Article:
Well, that's not exactly true. They ran out of money because they decided to spend their money on other things. They decided to reduce military spending, to deliberately under fund their military, and as a result, the Roman army lost its effectiveness. Rome had plenty of money. But Roman leaders made deliberate decisions to under fund its military. They diverted money from the military to the church. Roman had the ability to fund its military. It chose not to do so, and the result was a military which was incapable of defending the empire.

    As I have repeatedly asserted and will do once more for your edification, Rome fell not because of military spending but because it lost the ability to effectively govern. There are great similarities between so called American conservatives and Roman rulers during the decline and fall of the Western Roman Empire.

    The problem, the reason for Roman decline wasn't military spending, but the lack of leadership and rampant coruption.

    https://en.wikipedia.org/wiki/Fall_...tical_ineffectiveness:_the_process_of_failure

    OK. You are back to the gobbledygook.

    Again, who is we kemosabe? I'm only seeing you.

    As has been repeatedly brought to your attention, whether you can or cannot understand the it, the military spending to GDP ratio is a very important metric in determining the military burden imposed on a country. That's why it is widely used by economists, defense strategists, planners and governments. It shows how much of an economy's economic resources are spent on defense i.e. funding its military. It's really not at all complicated.

    And the fact is the military defense burden was much less than that experienced by the United States. Just because you don't like it because it conflicts with your ideological beliefs, it doesn't change the facts or there relevance. This is just one of your many beliefs which are in direct opposition to known facts.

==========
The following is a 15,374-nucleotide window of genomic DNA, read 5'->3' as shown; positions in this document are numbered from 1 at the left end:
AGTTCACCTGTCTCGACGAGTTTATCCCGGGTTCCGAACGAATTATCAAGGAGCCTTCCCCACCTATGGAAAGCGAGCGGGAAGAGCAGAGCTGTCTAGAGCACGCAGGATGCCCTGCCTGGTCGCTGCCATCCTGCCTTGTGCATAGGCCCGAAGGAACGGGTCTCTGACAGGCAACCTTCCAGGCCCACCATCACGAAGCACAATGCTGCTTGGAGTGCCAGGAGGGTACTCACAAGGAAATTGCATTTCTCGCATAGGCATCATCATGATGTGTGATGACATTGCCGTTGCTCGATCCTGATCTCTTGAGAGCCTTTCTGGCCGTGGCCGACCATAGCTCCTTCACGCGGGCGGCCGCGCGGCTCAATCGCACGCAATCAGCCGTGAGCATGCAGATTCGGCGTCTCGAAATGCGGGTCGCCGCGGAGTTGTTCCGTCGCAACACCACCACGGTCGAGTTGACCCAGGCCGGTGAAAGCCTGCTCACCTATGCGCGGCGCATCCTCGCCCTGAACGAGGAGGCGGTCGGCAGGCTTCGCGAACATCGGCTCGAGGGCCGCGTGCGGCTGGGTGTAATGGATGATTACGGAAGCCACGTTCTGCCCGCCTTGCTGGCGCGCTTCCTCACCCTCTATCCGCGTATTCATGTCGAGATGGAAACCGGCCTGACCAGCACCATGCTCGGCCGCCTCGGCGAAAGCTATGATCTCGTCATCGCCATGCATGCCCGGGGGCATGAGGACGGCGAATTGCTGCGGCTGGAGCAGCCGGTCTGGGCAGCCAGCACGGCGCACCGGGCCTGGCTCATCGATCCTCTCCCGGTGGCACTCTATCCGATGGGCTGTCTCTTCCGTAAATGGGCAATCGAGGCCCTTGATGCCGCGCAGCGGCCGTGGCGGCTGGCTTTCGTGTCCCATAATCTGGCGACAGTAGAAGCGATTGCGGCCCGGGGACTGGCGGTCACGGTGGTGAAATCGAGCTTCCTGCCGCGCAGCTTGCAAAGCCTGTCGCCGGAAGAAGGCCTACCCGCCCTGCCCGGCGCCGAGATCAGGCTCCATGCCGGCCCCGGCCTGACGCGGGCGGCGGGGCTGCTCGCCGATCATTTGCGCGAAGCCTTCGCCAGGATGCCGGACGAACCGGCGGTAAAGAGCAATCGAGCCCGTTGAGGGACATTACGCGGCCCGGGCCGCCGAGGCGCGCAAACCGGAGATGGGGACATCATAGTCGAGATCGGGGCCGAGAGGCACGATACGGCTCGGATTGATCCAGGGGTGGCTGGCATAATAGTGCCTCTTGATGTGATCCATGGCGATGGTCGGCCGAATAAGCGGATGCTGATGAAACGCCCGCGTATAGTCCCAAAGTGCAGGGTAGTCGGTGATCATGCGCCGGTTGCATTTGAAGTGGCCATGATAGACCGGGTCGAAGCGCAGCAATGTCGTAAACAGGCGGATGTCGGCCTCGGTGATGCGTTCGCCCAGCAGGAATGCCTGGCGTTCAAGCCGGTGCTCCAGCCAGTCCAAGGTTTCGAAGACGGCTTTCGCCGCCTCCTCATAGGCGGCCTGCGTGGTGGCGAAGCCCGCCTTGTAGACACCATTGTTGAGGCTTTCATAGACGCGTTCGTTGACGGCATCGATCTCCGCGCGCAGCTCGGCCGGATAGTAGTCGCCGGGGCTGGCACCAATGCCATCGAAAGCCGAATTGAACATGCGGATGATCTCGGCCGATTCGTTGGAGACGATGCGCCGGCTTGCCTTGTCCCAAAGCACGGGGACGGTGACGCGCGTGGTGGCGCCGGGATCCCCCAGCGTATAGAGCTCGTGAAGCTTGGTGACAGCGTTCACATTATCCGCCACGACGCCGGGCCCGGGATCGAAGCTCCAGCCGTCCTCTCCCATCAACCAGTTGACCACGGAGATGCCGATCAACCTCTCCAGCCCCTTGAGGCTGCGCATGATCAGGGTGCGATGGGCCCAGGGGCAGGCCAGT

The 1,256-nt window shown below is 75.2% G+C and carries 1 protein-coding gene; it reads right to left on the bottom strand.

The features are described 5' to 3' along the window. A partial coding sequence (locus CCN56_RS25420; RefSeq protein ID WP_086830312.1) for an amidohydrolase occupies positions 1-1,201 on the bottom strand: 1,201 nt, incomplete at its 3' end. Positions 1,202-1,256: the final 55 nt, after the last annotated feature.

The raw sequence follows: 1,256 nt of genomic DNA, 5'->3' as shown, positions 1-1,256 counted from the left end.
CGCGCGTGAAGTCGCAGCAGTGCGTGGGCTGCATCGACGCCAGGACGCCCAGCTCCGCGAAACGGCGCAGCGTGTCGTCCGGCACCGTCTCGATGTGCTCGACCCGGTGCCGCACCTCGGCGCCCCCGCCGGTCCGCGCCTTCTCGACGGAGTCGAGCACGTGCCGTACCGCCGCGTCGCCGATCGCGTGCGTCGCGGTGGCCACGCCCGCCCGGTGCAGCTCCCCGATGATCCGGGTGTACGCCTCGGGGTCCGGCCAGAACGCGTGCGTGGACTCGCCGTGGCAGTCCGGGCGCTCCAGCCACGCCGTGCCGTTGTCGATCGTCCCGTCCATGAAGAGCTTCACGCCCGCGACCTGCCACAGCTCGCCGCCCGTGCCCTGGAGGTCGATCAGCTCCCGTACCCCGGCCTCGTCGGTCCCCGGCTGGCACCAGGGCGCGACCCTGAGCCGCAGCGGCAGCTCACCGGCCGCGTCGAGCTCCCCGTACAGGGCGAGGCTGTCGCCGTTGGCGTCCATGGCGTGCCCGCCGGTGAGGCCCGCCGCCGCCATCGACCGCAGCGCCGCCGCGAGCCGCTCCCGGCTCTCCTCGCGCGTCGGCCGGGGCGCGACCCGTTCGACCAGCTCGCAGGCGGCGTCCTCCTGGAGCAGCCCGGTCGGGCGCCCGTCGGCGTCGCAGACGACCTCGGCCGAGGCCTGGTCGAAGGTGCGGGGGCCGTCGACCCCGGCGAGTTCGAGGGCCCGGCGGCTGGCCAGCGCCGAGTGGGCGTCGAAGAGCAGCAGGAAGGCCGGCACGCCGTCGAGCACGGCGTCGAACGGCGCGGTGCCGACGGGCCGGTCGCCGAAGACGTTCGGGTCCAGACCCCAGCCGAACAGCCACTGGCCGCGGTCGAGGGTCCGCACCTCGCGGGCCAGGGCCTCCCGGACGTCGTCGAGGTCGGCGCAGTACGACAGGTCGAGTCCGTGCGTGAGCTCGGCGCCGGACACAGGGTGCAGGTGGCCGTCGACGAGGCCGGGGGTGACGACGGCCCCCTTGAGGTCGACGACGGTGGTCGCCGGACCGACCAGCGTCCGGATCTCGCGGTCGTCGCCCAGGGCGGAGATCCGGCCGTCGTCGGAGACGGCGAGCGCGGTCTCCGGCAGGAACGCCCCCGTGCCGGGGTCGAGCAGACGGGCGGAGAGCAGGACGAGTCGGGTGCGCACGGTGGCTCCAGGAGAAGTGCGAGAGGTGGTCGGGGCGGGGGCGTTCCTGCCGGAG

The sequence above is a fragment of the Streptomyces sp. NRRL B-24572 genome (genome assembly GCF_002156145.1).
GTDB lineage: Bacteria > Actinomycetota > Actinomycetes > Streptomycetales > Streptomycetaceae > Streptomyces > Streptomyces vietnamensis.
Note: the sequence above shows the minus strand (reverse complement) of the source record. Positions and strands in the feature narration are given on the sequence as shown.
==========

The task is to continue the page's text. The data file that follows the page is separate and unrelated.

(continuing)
The fact is the burden of military spending didn't bring down the Western Roman Empire. Social programs didn't bring down the Western Roman Empire. Corruption and the inability of Roman leaders to effectively govern led to the demise of the Western Roman Empire. It really is that simple.
     
  12. iceaura Valued Senior Member

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    That's why I included the other 20%, in the 3.2 instead of 2.5, and called the total the "entire government and public works" instead of calling it "defense spending". That was to take care of your issue with social works, that I haven't bothered with but you emphasized repeatedly above.
    So you now disagree with the link estimate of 80% of government revenue devoted to "defense spending"? Or are you claiming that the increases in taxes mentioned in the link and referred to in many places were actually decreases in taxes? Or was it that the entire GDP of the Roman Empire shrank dramatically between 200 and 400 AD, but that doesn't count as an argument against naive comparison because the World Bank uses numbers?
    The people reading the link, with comprehension. Obviously not you.